Do you believe you have the potential to grow? If you do, you likely have a growth mindset. If you believe that your intelligence and abilities are fixed, you likely have a fixed mindset. We’ll cover Carol Dweck’s growth and fixed mindsets and why the belief in your own potential to grow is one of the most powerful mindsets you can have.
A common change in many people’s lives involves their jobs. Jobs and careers aren’t static. If your job is redefined or eliminated, applying the principles in “Who Moved My Cheese” can help you with dealing with change at work successfully. We’ll cover the seven steps of successfully dealing with change in the workplace, including examples of each of the steps. Learning how to deal with change at work can be hard, but it’s an essential skill to develop, and these strategies from “Who Moved My Cheese” are the secret.
Who are examples of weak leaders in the history of CEOs? Why did they fail so spectacularly? Could those failures have been avoided? We’ll look at three weak leaders, all CEOs, whose fixed mindsets caused them to sacrifice their companies for their egos. Learn from their mistakes to benefit your entire organization.
What is a “growth mindset” culture? How do you cultivate it in your organization? Why should you? We’ll cover the basic elements of a growth mindset culture and discuss why it’s so important to an organization’s success.
What are the advantages of checklists? How can they make you more efficient and less liable to make careless mistakes at work and at home? We’ll cover the benefits it checklists and look at examples of the advantages of checklists in the worlds of aviation and medicine.
People are pretty amazing: we can predict dangerous storms, explore distant planets, and save people from life-threatening conditions and injuries. Yet highly trained, experienced, and capable people regularly make avoidable mistakes. Do you ever wonder how to avoid silly mistakes? In The Checklist Manifesto, Boston surgeon Atul Gawande contends the reason is that knowledge and complexity in many fields have exceeded the capacity of any individual to get everything right. Under pressure, we make simple mistakes and overlook the obvious. Drawing lessons from spectacular successes and failures in recent years, he argues that the solution is a checklist. While not a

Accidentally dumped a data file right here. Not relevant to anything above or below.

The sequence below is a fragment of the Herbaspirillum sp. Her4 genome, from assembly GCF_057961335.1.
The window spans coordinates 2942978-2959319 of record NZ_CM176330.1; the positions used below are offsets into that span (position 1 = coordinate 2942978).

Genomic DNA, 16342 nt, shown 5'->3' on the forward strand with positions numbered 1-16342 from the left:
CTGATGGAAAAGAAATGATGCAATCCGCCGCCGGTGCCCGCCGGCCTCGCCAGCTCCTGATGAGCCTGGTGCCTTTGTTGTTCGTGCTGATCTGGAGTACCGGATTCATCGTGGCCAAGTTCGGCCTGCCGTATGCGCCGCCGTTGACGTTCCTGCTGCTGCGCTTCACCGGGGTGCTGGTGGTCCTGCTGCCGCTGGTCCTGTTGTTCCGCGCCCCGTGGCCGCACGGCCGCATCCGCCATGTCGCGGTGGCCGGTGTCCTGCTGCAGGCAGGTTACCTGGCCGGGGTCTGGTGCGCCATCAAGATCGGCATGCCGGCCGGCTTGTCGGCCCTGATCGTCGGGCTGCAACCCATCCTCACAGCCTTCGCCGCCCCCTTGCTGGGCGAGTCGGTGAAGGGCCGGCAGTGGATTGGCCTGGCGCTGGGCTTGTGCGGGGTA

What are the two most powerful and effective types of checklists? How do you create them to increase your efficiency and avoid careless mistakes? We’ll cover the two types of checklists–the Do-Confirm and the Read-Do–and discuss how to decide which one is right for you and your situation.
Is it important that your employees feel empowered? What are the benefits of enacting empowerment in the workplace? We’ll look at examples of empowerment in the workplace and explore why empowered employees can make your company more successful.
Brenda Zimmerman and Sholom Glouberman, who study complexity, defined three kinds of problems: simple, complicated, and complex. What’s the difference? Particularly, what’s the difference between complicated problems and complex problems? A complex problem is a problem that has many variables and for which the outcome is uncertain. An example of a complex problem is raising a child. You learn from raising one child, but the next child may require a different approach. We’ll look at the nature of complex problems, how they differ from complicated problems, and how to solve complex problems in the workplace.
What is a submittal schedule? Why is it crucial that engineers and contractors use them? What can the rest of us learn from the submittal schedule about how to work efficiently? A submittal schedule is a type of checklist that specifies when people need to communicate, about what, and with whom. The submittal schedule typically dictates that various experts speak to each other on specific dates regarding progress in specific areas, as well as who needed to share, or submit, information before the next steps can proceed. We’ll look at how the need for submittal schedules in contracting arose and